The contrast of magnificent architecture and unforgettable history makes Casablanca a fascinating place to visit. It is the amazing city that is gaining in popularity every year as it becomes cheaper to fly to Morocco. Casablanca is often overlooked for more photogenic cities like Marrakech and Fes, but it’s well-worth spending a day or two here before you head off to other adventures!
Splash in the water of Ain Diab
Casablanca’s coast is lovely, and if you have time to go for a swim, this is one of the best spots in the country to do so. Best of all? It’s located near the downtown of Casablanca, making is easy to get to. During the summers, you’ll find this beach crowded with locals, all looking to enjoy Morocco’s pleasant weather. You will see a crowd of people splashing in the water and laying under the sun. It also has a lively night scene and while alcohol is not typically served in the bars, you can get a delicious smoothie, mocktail, or mint tea.
Take the Casa Tramway
The best way to get a glimpse of the city is to take the tramway. With 48 stops and a 31-mile-long line, you can get a tour for a cheap price. Make sure to grab a map in order to get an idea of the area you are going through, or just sit and watch the city go by. Tickets cost very little and you won’t have to worry about hiring a car or tour company to get around.
Get a great view from the Twin Tower
The Twin City restaurant is the perfect place to get a great view of the city. Located on the 27th floor of the Twin Tower building, you cane enjoy a delicious dinner while looking over Casablanca. You can find the Twin Tower in the Maarif district, where these 377-foot-tall buildings loom over the city. You can also find a number of restaurants, bars, and shopping centers worth checking out.
This Neo-Gothic style church designed by French architect Paul Tournon was constructed in 1930 and offers an opportunity for some beautiful photos. It is a masterpiece of French, Muslim, Art Deco architecture. During the Catholic rule of Morocco, the church was among the main areas of power, and was later abandoned after the country gained its independence. Since then, it has been turned into an art school and cultural center.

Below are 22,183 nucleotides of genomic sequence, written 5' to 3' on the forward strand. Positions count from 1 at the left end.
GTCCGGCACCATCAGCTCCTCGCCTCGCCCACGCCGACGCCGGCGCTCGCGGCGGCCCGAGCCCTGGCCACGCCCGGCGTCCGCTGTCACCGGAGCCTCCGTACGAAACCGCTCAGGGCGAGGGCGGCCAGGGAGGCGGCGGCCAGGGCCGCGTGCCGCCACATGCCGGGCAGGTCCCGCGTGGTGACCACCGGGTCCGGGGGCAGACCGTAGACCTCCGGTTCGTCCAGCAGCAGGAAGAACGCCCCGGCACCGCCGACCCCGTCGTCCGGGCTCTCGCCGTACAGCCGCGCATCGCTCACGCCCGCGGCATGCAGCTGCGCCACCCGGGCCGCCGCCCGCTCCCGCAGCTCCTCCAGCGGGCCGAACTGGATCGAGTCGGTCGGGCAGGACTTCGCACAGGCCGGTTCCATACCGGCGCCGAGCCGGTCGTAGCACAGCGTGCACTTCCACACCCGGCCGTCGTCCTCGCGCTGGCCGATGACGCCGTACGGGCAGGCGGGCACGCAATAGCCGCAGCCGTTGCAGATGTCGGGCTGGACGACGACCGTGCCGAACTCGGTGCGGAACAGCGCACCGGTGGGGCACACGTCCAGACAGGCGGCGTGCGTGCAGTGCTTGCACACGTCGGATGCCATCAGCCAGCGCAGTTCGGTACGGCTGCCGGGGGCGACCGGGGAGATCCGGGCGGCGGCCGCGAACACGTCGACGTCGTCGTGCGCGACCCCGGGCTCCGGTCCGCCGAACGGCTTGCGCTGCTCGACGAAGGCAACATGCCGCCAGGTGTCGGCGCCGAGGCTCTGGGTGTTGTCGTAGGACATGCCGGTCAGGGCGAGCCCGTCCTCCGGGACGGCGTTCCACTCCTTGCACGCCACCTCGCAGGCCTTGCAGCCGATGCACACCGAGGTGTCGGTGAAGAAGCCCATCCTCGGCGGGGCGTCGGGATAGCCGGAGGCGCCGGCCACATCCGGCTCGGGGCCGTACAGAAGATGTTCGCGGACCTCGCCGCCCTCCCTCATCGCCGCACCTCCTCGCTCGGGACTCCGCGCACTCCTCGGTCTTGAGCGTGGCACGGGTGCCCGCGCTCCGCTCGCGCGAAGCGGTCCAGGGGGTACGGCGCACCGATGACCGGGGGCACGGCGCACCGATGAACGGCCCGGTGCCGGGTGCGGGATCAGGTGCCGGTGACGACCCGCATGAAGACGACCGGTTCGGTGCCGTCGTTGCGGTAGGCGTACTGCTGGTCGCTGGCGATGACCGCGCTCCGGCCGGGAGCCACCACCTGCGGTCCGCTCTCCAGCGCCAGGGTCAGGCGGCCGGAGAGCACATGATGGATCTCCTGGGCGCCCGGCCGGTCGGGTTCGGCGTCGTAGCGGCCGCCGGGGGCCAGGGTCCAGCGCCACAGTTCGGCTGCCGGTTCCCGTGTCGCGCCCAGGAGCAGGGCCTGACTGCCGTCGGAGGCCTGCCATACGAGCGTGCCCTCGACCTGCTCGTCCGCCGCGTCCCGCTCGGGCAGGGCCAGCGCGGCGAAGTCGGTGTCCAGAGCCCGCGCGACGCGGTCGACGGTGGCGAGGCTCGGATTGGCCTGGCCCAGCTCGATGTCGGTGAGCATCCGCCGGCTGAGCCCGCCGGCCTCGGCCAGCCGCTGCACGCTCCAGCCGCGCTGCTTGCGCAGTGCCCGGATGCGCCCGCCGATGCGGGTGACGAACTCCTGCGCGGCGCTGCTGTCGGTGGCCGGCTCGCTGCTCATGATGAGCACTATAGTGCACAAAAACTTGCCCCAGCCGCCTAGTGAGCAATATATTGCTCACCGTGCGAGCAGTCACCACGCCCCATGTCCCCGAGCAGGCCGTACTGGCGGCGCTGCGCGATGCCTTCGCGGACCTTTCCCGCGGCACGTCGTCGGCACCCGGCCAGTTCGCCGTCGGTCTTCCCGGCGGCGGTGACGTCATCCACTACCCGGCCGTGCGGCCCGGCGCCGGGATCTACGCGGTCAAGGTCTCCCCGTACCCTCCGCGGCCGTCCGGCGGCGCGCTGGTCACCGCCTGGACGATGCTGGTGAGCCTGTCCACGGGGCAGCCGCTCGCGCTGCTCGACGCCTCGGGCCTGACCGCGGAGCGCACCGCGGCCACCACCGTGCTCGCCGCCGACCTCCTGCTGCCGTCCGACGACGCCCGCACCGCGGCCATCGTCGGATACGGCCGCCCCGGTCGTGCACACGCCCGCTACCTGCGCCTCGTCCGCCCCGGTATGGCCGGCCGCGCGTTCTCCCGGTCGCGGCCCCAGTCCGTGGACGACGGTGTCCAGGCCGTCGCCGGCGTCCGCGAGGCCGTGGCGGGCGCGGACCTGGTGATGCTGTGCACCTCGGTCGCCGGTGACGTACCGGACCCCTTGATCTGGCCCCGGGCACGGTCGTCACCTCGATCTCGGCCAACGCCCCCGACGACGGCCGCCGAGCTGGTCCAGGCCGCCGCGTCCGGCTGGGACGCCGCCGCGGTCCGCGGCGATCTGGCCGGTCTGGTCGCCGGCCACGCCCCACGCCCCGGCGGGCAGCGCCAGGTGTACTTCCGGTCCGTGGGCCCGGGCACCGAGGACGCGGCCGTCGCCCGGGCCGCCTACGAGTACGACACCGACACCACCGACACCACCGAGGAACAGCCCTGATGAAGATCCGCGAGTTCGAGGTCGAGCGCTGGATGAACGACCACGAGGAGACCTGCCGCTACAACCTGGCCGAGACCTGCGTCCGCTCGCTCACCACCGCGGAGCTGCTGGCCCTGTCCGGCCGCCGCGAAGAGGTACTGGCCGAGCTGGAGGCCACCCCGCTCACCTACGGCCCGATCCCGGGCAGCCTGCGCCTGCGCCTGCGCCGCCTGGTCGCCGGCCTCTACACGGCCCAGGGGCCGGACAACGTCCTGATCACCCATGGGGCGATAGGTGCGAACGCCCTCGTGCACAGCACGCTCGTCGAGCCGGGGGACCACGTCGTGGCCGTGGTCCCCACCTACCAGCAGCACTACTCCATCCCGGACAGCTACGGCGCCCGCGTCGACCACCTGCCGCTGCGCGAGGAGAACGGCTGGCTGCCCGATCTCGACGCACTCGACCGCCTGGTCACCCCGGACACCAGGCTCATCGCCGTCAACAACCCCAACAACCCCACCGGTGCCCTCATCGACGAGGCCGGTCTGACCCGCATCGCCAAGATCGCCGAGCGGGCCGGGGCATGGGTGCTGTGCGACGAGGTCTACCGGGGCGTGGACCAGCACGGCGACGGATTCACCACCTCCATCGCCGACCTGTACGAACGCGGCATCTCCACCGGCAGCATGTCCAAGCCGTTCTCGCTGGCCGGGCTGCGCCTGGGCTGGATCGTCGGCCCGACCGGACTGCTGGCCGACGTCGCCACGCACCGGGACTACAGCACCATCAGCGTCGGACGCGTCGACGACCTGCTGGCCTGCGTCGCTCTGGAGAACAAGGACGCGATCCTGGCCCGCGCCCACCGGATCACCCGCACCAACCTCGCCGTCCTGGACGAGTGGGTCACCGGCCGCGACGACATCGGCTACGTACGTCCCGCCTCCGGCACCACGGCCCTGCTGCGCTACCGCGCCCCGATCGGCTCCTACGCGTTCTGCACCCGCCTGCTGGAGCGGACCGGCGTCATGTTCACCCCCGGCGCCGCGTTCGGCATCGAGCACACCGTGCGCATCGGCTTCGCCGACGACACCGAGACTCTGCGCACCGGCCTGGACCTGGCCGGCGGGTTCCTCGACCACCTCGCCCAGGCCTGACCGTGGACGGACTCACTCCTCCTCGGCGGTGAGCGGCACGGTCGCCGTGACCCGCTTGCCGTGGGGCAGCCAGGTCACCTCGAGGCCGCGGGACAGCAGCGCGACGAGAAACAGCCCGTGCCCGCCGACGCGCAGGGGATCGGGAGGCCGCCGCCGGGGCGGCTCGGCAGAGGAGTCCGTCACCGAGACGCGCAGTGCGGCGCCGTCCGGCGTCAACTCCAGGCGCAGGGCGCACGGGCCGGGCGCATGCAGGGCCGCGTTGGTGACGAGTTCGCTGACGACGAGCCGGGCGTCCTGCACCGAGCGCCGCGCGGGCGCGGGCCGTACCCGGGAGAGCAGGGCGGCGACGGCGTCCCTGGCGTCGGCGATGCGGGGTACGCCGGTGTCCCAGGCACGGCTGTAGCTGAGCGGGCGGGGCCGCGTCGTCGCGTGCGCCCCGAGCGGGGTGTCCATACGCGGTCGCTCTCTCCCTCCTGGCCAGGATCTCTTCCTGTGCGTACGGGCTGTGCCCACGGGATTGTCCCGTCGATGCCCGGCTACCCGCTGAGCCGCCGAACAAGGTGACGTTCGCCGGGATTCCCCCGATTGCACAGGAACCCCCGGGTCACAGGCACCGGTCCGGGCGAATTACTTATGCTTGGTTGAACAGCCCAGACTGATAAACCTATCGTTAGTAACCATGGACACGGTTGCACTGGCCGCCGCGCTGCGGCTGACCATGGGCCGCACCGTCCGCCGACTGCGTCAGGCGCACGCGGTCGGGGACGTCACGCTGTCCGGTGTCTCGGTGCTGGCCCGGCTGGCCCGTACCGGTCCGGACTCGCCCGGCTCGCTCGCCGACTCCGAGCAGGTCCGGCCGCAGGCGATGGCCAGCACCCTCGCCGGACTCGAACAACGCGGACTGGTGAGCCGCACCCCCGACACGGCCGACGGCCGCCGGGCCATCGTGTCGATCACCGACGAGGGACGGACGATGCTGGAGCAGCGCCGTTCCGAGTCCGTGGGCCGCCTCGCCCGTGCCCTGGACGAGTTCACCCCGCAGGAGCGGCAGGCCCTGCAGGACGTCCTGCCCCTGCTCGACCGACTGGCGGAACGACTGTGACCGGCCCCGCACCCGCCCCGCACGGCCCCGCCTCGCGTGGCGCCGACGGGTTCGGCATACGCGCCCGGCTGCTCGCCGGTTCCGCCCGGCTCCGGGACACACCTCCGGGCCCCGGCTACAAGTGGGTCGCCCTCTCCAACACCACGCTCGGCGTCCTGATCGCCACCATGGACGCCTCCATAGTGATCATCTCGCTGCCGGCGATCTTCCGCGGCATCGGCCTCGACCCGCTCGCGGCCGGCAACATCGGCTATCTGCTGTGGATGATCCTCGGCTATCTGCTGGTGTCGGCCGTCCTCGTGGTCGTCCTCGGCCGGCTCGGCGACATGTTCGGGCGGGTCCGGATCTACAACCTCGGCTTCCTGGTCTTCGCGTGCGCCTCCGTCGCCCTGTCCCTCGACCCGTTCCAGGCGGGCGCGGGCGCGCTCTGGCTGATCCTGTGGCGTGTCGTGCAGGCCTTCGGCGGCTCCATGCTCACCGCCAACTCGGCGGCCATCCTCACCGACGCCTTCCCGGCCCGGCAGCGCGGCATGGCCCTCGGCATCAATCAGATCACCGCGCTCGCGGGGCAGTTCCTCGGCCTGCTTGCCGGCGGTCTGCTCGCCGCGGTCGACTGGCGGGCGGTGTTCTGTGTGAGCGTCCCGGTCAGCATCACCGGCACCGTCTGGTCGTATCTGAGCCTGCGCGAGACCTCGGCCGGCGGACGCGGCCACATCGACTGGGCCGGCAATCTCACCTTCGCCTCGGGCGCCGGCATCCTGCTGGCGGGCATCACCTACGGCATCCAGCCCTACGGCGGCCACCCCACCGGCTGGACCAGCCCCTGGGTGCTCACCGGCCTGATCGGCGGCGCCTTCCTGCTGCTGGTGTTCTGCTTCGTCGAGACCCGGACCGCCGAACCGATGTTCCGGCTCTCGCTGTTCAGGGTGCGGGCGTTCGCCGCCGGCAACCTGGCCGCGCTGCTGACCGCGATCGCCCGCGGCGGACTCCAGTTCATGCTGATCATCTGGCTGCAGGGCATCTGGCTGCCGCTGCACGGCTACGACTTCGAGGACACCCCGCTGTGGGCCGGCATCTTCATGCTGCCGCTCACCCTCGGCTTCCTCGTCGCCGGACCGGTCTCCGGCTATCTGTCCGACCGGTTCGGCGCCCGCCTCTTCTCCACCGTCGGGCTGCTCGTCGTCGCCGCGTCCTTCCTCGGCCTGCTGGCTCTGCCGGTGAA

Hassan II Mosque
King Hassan II constructed this mosque on the coast. The floor is made of glass and centrally heated, and the doors are electric and the roof can be opened when the weather is nice. Designed by a French architect in 1993, this 689-foot tall building towers over the city. It can accommodate 25,000 people inside the building and 80,000 people in the courtyard arriving for prayers. This magnificent mosque is the second-largest in the world. There is no restriction on religious beliefs and everyone can enter the mosque.
The Royal Palace
Casablanca’s medina is filled with historical masterpieces you’ll want to make sure to see–among them is the Royal Palace. This splendid building has an amazing structural design with stunning Islamic architecture surrounded by ornate water fountains and fragrant orange groves. However, you won’t get to see the interior and the gate is monitored by heavily-armed guards.
This beachfront is located near the Hassan II mosque and Corniche Boulevard. There are plenty of shops, cafes, bars and restaurants worth checking out. This is the perfect place to take a stroll in the sand or enjoy dinner overlooking the ocean.
The Marche Central is a photographer’s dream in Casablanca. Along with locals doing their shopping, you will find a lot of tourists bargaining and roaming around at this large, lively and vibrant market. It’s the perfect places to buy souvenirs, and you’ll find jewelry, clothes, vegetables, carpets and almost everything at the shops. Don’t be afraid to haggle if you choose to buy!
Musee Abderrahman Slaoui
Abderrahman Slaoui was a business man and art collector in Casablanca. He had a huge collection of artifacts, paintings, and jewelry that was then later used to open the museum that bears his name. Moroccan antique jewelry is the highlight of the collection, and the museum offers a glimpse into the unique culture of the area. Grab a coffee after strolling through the museum at its quaint cafe.
Have you ever been to Casablanca? What was your favorite thing to do there?
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